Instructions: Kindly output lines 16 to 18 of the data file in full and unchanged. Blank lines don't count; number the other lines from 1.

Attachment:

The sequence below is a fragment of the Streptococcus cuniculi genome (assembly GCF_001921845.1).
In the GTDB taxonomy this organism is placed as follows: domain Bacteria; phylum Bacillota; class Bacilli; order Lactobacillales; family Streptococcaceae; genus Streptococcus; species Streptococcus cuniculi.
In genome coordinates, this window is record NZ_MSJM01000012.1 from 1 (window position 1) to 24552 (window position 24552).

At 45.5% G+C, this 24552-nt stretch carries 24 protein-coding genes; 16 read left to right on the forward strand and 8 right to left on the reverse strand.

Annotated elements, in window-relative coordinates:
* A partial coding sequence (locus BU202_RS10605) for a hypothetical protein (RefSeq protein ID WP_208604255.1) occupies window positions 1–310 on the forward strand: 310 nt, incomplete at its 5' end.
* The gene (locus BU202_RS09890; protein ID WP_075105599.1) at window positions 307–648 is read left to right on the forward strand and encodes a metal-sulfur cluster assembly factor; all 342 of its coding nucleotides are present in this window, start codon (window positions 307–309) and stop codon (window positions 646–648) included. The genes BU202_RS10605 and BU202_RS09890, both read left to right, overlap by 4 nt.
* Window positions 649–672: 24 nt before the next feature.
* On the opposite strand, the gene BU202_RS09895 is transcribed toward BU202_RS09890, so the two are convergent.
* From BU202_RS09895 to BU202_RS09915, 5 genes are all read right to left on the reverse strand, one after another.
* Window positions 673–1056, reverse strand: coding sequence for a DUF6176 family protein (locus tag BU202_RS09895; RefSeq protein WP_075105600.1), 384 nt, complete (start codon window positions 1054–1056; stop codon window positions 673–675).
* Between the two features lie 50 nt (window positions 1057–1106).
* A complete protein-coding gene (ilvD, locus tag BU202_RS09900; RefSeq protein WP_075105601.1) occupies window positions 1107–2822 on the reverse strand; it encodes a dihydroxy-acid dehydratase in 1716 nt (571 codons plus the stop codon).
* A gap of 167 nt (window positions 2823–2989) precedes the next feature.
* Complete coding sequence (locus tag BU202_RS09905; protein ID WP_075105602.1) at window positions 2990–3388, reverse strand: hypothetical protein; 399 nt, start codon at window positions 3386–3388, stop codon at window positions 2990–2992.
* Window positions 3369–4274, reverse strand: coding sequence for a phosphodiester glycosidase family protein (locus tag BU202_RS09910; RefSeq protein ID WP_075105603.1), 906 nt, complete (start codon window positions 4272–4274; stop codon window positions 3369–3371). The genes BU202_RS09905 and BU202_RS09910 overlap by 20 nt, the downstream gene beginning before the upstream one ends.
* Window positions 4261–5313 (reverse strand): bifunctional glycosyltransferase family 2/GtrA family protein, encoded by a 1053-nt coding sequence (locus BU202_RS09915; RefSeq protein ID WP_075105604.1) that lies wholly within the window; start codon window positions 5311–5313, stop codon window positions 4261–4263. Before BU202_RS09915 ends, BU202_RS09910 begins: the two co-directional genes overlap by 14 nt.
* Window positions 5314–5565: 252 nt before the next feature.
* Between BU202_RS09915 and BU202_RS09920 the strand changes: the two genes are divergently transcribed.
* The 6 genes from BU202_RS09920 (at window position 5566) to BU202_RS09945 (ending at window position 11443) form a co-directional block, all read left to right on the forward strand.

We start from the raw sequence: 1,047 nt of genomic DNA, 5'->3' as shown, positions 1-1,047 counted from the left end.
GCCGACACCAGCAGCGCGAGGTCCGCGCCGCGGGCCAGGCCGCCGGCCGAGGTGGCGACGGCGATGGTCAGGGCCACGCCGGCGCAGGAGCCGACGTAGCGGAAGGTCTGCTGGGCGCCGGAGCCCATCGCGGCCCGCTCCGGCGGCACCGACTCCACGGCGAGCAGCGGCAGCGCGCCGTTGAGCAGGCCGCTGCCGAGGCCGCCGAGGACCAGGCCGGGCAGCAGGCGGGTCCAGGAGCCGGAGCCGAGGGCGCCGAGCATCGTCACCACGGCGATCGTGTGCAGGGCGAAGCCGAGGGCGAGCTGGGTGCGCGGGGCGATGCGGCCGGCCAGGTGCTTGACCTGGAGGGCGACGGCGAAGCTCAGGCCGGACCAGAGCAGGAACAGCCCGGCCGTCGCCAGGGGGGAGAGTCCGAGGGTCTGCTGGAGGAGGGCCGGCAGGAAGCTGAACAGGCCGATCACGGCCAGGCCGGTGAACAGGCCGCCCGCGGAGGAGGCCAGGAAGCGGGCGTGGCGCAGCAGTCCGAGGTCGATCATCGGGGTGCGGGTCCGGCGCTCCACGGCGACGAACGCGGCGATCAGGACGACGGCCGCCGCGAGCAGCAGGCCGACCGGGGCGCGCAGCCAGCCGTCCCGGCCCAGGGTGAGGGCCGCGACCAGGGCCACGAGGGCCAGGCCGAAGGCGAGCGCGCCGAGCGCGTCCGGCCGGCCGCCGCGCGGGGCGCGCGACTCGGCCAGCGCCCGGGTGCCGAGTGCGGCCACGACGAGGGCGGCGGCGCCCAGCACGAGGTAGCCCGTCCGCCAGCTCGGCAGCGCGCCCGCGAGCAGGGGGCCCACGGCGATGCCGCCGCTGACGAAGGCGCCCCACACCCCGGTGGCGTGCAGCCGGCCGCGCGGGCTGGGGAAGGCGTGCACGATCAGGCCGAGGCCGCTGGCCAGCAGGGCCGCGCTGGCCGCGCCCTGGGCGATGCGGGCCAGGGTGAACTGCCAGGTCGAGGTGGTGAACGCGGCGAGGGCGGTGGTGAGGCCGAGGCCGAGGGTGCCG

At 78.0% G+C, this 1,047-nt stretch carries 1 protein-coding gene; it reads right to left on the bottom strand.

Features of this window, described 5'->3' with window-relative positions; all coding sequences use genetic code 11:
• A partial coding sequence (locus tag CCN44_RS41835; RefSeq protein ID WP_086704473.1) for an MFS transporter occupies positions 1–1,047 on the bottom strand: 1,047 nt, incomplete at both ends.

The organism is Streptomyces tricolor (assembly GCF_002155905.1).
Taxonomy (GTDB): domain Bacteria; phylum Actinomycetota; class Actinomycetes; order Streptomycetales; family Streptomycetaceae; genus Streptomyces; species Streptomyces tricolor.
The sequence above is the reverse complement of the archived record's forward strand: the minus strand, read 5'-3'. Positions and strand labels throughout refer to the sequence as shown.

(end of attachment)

* Window positions 3369–4274, reverse strand: coding sequence for a phosphodiester glycosidase family protein (locus tag BU202_RS09910; RefSeq protein ID WP_075105603.1), 906 nt, complete (start codon window positions 4272–4274; stop codon window positions 3369–3371). The genes BU202_RS09905 and BU202_RS09910 overlap by 20 nt, the downstream gene beginning before the upstream one ends.
* Window positions 4261–5313 (reverse strand): bifunctional glycosyltransferase family 2/GtrA family protein, encoded by a 1053-nt coding sequence (locus BU202_RS09915; RefSeq protein ID WP_075105604.1) that lies wholly within the window; start codon window positions 5311–5313, stop codon window positions 4261–4263. Before BU202_RS09915 ends, BU202_RS09910 begins: the two co-directional genes overlap by 14 nt.
* Window positions 5314–5565: 252 nt before the next feature.